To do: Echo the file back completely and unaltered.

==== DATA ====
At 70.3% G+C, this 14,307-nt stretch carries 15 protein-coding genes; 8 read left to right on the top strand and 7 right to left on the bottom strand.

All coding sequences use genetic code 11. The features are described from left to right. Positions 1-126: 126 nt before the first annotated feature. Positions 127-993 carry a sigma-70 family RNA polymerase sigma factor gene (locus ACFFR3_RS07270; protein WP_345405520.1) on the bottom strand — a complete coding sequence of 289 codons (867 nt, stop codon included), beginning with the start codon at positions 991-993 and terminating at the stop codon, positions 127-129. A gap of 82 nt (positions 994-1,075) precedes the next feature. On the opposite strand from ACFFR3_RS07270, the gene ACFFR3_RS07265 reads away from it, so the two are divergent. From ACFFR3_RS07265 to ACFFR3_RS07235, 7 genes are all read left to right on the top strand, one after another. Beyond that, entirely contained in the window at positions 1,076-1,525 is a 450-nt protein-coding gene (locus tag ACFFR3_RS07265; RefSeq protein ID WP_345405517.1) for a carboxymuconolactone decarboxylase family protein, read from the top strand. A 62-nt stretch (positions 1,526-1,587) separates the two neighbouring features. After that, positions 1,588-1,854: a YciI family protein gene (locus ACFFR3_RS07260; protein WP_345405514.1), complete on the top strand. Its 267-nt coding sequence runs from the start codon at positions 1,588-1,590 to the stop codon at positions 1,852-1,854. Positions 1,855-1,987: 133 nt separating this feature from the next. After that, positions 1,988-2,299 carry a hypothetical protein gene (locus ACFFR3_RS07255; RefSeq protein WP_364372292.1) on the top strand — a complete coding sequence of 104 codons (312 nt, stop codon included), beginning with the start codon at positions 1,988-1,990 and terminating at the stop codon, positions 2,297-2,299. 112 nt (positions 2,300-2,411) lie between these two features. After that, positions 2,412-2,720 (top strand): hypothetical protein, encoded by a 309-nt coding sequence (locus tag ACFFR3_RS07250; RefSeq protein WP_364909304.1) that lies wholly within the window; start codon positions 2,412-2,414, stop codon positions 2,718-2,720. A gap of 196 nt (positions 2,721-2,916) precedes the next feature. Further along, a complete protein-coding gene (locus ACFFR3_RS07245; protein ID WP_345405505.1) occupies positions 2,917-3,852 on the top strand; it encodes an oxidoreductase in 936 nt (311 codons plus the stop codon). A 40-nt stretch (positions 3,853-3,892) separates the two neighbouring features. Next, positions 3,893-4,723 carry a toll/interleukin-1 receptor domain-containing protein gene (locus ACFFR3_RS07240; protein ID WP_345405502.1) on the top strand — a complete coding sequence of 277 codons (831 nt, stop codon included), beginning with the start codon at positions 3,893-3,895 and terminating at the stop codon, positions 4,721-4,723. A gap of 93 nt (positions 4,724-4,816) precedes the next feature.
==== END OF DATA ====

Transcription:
At 70.3% G+C, this 14,307-nt stretch carries 15 protein-coding genes; 8 read left to right on the top strand and 7 right to left on the bottom strand.

All coding sequences use genetic code 11. The features are described from left to right. Positions 1-126: 126 nt before the first annotated feature. Positions 127-993 carry a sigma-70 family RNA polymerase sigma factor gene (locus ACFFR3_RS07270; protein WP_345405520.1) on the bottom strand — a complete coding sequence of 289 codons (867 nt, stop codon included), beginning with the start codon at positions 991-993 and terminating at the stop codon, positions 127-129. A gap of 82 nt (positions 994-1,075) precedes the next feature. On the opposite strand from ACFFR3_RS07270, the gene ACFFR3_RS07265 reads away from it, so the two are divergent. From ACFFR3_RS07265 to ACFFR3_RS07235, 7 genes are all read left to right on the top strand, one after another. Beyond that, entirely contained in the window at positions 1,076-1,525 is a 450-nt protein-coding gene (locus tag ACFFR3_RS07265; RefSeq protein ID WP_345405517.1) for a carboxymuconolactone decarboxylase family protein, read from the top strand. A 62-nt stretch (positions 1,526-1,587) separates the two neighbouring features. After that, positions 1,588-1,854: a YciI family protein gene (locus ACFFR3_RS07260; protein WP_345405514.1), complete on the top strand. Its 267-nt coding sequence runs from the start codon at positions 1,588-1,590 to the stop codon at positions 1,852-1,854. Positions 1,855-1,987: 133 nt separating this feature from the next. After that, positions 1,988-2,299 carry a hypothetical protein gene (locus ACFFR3_RS07255; RefSeq protein WP_364372292.1) on the top strand — a complete coding sequence of 104 codons (312 nt, stop codon included), beginning with the start codon at positions 1,988-1,990 and terminating at the stop codon, positions 2,297-2,299. 112 nt (positions 2,300-2,411) lie between these two features. After that, positions 2,412-2,720 (top strand): hypothetical protein, encoded by a 309-nt coding sequence (locus tag ACFFR3_RS07250; RefSeq protein WP_364909304.1) that lies wholly within the window; start codon positions 2,412-2,414, stop codon positions 2,718-2,720. A gap of 196 nt (positions 2,721-2,916) precedes the next feature. Further along, a complete protein-coding gene (locus ACFFR3_RS07245; protein ID WP_345405505.1) occupies positions 2,917-3,852 on the top strand; it encodes an oxidoreductase in 936 nt (311 codons plus the stop codon). A 40-nt stretch (positions 3,853-3,892) separates the two neighbouring features. Next, positions 3,893-4,723 carry a toll/interleukin-1 receptor domain-containing protein gene (locus ACFFR3_RS07240; protein ID WP_345405502.1) on the top strand — a complete coding sequence of 277 codons (831 nt, stop codon included), beginning with the start codon at positions 3,893-3,895 and terminating at the stop codon, positions 4,721-4,723. A gap of 93 nt (positions 4,724-4,816) precedes the next feature.